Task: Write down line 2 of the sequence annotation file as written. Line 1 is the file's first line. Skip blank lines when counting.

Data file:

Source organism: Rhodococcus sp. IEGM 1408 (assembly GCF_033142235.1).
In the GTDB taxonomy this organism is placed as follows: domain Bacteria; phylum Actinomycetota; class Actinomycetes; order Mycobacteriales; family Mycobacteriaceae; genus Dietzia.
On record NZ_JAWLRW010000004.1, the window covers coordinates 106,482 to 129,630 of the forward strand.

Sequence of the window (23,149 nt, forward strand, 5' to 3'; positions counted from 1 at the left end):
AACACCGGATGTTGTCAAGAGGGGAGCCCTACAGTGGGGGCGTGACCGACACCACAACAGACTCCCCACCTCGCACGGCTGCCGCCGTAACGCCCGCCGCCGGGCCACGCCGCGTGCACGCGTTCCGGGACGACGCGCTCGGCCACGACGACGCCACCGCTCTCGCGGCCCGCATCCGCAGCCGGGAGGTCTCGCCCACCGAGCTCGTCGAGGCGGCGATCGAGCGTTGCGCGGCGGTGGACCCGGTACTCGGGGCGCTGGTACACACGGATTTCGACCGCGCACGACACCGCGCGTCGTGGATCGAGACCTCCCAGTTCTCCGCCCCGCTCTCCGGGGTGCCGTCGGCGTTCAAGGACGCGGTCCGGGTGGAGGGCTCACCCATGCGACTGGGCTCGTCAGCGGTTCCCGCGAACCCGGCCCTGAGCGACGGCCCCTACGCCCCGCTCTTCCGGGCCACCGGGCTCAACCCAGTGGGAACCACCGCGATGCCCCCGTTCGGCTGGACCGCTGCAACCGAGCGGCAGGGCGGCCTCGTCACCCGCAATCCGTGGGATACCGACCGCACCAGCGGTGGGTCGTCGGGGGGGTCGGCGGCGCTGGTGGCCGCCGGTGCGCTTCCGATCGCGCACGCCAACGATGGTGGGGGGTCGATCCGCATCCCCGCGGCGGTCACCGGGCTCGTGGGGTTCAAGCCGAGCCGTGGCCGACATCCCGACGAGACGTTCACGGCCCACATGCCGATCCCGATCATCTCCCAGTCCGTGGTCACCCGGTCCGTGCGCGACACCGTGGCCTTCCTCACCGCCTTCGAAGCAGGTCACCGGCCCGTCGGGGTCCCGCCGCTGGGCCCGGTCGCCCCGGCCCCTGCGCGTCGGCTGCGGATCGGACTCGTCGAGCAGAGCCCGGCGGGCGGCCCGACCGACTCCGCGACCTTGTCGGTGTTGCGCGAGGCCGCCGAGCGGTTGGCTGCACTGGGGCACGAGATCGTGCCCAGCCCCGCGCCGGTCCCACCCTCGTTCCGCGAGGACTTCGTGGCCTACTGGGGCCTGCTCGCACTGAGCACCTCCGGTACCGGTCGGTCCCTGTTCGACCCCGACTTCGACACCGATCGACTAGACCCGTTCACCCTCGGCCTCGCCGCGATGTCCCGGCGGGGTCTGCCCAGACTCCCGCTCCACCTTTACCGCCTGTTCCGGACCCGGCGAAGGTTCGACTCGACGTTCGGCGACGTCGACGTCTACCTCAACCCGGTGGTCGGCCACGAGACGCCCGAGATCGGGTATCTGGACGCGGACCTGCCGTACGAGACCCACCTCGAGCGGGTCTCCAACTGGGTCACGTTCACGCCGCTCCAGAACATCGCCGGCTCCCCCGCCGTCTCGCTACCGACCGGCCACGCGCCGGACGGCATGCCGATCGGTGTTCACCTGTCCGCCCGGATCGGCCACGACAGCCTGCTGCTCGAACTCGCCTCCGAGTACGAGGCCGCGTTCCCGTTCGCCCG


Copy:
In the GTDB taxonomy this organism is placed as follows: domain Bacteria; phylum Actinomycetota; class Actinomycetes; order Mycobacteriales; family Mycobacteriaceae; genus Dietzia.